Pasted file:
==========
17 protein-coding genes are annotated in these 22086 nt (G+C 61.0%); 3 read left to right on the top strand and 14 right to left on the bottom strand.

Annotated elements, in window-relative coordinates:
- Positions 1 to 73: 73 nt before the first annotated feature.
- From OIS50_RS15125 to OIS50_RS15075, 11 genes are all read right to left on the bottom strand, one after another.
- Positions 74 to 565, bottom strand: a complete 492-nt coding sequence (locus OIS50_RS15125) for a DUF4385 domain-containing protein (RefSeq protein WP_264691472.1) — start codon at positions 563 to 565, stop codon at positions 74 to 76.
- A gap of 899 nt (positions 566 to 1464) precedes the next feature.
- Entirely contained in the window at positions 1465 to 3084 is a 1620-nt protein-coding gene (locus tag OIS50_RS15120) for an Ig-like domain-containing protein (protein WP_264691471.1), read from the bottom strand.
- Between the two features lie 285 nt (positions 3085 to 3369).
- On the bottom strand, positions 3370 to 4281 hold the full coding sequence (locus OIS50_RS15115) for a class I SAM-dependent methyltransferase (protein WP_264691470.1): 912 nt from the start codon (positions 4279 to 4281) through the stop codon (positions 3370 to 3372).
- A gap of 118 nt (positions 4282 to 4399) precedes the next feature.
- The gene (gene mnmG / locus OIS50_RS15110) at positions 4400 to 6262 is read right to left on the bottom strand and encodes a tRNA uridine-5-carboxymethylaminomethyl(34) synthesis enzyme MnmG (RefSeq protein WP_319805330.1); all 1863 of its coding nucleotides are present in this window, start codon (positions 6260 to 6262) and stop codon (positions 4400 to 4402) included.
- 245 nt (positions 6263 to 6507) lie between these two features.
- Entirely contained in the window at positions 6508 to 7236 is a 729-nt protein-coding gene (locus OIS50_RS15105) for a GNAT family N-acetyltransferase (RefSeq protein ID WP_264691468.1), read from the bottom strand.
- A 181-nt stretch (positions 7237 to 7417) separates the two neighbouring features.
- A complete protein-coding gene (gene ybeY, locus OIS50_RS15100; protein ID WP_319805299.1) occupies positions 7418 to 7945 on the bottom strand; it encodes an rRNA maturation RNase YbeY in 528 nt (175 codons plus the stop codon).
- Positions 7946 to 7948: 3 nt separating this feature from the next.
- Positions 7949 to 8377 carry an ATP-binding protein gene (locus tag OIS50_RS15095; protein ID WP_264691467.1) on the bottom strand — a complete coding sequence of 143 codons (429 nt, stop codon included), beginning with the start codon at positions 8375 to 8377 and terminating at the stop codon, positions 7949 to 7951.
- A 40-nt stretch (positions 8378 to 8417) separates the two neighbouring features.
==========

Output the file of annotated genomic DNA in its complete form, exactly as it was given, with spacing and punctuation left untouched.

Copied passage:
17 protein-coding genes are annotated in these 22086 nt (G+C 61.0%); 3 read left to right on the top strand and 14 right to left on the bottom strand.

Annotated elements, in window-relative coordinates:
- Positions 1 to 73: 73 nt before the first annotated feature.
- From OIS50_RS15125 to OIS50_RS15075, 11 genes are all read right to left on the bottom strand, one after another.
- Positions 74 to 565, bottom strand: a complete 492-nt coding sequence (locus OIS50_RS15125) for a DUF4385 domain-containing protein (RefSeq protein WP_264691472.1) — start codon at positions 563 to 565, stop codon at positions 74 to 76.
- A gap of 899 nt (positions 566 to 1464) precedes the next feature.
- Entirely contained in the window at positions 1465 to 3084 is a 1620-nt protein-coding gene (locus tag OIS50_RS15120) for an Ig-like domain-containing protein (protein WP_264691471.1), read from the bottom strand.
- Between the two features lie 285 nt (positions 3085 to 3369).
- On the bottom strand, positions 3370 to 4281 hold the full coding sequence (locus OIS50_RS15115) for a class I SAM-dependent methyltransferase (protein WP_264691470.1): 912 nt from the start codon (positions 4279 to 4281) through the stop codon (positions 3370 to 3372).
- A gap of 118 nt (positions 4282 to 4399) precedes the next feature.
- The gene (gene mnmG / locus OIS50_RS15110) at positions 4400 to 6262 is read right to left on the bottom strand and encodes a tRNA uridine-5-carboxymethylaminomethyl(34) synthesis enzyme MnmG (RefSeq protein WP_319805330.1); all 1863 of its coding nucleotides are present in this window, start codon (positions 6260 to 6262) and stop codon (positions 4400 to 4402) included.
- 245 nt (positions 6263 to 6507) lie between these two features.
- Entirely contained in the window at positions 6508 to 7236 is a 729-nt protein-coding gene (locus OIS50_RS15105) for a GNAT family N-acetyltransferase (RefSeq protein ID WP_264691468.1), read from the bottom strand.
- A 181-nt stretch (positions 7237 to 7417) separates the two neighbouring features.
- A complete protein-coding gene (gene ybeY, locus OIS50_RS15100; protein ID WP_319805299.1) occupies positions 7418 to 7945 on the bottom strand; it encodes an rRNA maturation RNase YbeY in 528 nt (175 codons plus the stop codon).
- Positions 7946 to 7948: 3 nt separating this feature from the next.
- Positions 7949 to 8377 carry an ATP-binding protein gene (locus tag OIS50_RS15095; protein ID WP_264691467.1) on the bottom strand — a complete coding sequence of 143 codons (429 nt, stop codon included), beginning with the start codon at positions 8375 to 8377 and terminating at the stop codon, positions 7949 to 7951.
- A 40-nt stretch (positions 8378 to 8417) separates the two neighbouring features.